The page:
The WebSphere Commerce Data Model

So I have several posts already on this topic. It’s a big topic, and I imagine I’ll write many more posts on it. But I thought something kind of general would be good.

I’ve talked about 10 Commerce Tables You Should Be Familiar With, and about making alterations to Commerce objects, and about general observations about Commerce databases. The main purpose of this post is to give you links to places in the WebSphere Commerce Info center that talk about the data model and that may be useful.

The data model in the infocenter

I generally love IBM Infocenters – both for DB2 and for WebSphere Commerce. The only problem is that they’re not always great for newbies. If you know their structure and know what you’re looking for, then the info is there in great detail, but they’re not the sort of thing you just sit down and read through to get an education on the product.

You can find the entirety of the Date Model for a WebSphere Commerce database in the WebSphere Commerce Info center. This includes data model diagrams and a detailed page on each and every table that includes all columns in a table with some details about their purposes, and a list of all base indexes, all foreign keys that reference the table and all foreign keys that the table uses to reference other tables. What’s more, all of this information is nicely linked, so if you’re looking at a table and you want to get more details on a table that references it, you can simply click on the table name.

Details of the data models

So the master page of the data model is: This page contains links to some of the individual data models.

The problem is that the data model is huge. You’re talking 900+ tables. So there isn’t one diagram to start with. I pulled it into Visio once, and it took a long time and finally I ended up with this spaghetti of lines and tables. It’s just not reasonable to look at it as a whole, due to the number of tables, and even more to the number of relationships. So what IBM did was break it up into models by topic. And the topics are Business concepts – so it’s broken down into a number of major categories, some of which are then broken up into minor categories.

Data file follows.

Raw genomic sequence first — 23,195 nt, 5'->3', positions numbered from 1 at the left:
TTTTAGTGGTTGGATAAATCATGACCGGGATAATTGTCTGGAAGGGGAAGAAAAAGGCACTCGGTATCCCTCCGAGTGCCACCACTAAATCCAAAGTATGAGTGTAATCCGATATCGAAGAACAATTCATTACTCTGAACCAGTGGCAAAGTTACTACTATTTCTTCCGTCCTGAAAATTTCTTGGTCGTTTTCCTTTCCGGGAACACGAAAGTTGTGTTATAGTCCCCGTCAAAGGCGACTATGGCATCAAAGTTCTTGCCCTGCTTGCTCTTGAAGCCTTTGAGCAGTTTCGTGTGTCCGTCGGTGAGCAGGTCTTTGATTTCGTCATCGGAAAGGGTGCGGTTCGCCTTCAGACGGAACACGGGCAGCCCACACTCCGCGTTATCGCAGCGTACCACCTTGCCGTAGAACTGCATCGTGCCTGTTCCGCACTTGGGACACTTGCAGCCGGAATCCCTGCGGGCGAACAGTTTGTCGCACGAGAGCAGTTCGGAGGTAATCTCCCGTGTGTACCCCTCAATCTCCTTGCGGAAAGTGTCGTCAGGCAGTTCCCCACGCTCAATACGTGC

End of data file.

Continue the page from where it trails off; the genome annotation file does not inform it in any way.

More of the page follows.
For example, on the page above, click on “Member data models” and you get another page, which lists “Access control data model”, “Access logging data model”, “Authentication data model” and  “Member data model”. Click on any of those and you get a data model which includes anywhere from 4 to about 40 tables. A table can be in multiple data models – you’ll find MEMBER or USERS in most of them.

Reading the data models

So to my eyes, anyway, the data models don’t use very standard notation. Because of this, they have a page on reading the data models: I’ll mostly let that page speak for itself. One thing that may not be obvious is that on any of the data models, you can click on the name of a table to be taken to the detailed page for that table.

Table detail pages

You can get to the detailed page for a table by clicking on the table name in a data model, by clicking on a table name in the foreign key definitions on a different table detail page, or by searching on the table name and the keyword “table”. Some of the searches, you’ll have a hard time getting the table page you want because there are so many results for say “ORDER” – in that case, I generally find a related table detail page, and then click through using one of the foreign keys.

When you’re looking at a table detail page, you’ll see several tables of data about the table. The first is a listing of columns. Look carefully at the “Description” column. This column contains detailed data about the column, including in many cases the range of values and what they mean.

The second table is a list of indexes. Each of these first two tables have no clickable links as they are data strictly about the table in question.

The remaining two tables, “Referenced by” and “Constraints”, list the details of foreign keys either on this table or that this table uses to reference other tables. Each row has a table name that you can click on to get the details on the table in question.

Finally, at the bottom of the page you’ll see a list called “Related reference” – this list will include all the data models that this table is a member of.

How to use this information

Overall, you’re not going to just sit down and read through all of the data models. 900 tables with umpteen million foreign keys is just too much to memorize right off the bat. Mostly, you’ll refer to the info center as you go through issues/indexes. There are some that with time you’ll have memorized. I rarely have to look at the STAGLOG page anymore – as I know it by heart. But I do have to refer back to most of them because I can’t remember the column names or can’t remember what the various statuses mean – things like that. If you’re looking for a starting place, I really recommend starting with my own posts on  10 Commerce Tables You Should Be Familiar With and general observations about Commerce databases.


Ember Crooks
Ember Crooks

Ember is always curious and thrives on change. She has built internationally recognized expertise in IBM Db2, spent a year working with high-volume MySQL, and is now learning Snowflake. Ember shares both posts about her core skill sets and her journey learning Snowflake.

Ember lives in Denver and work from home

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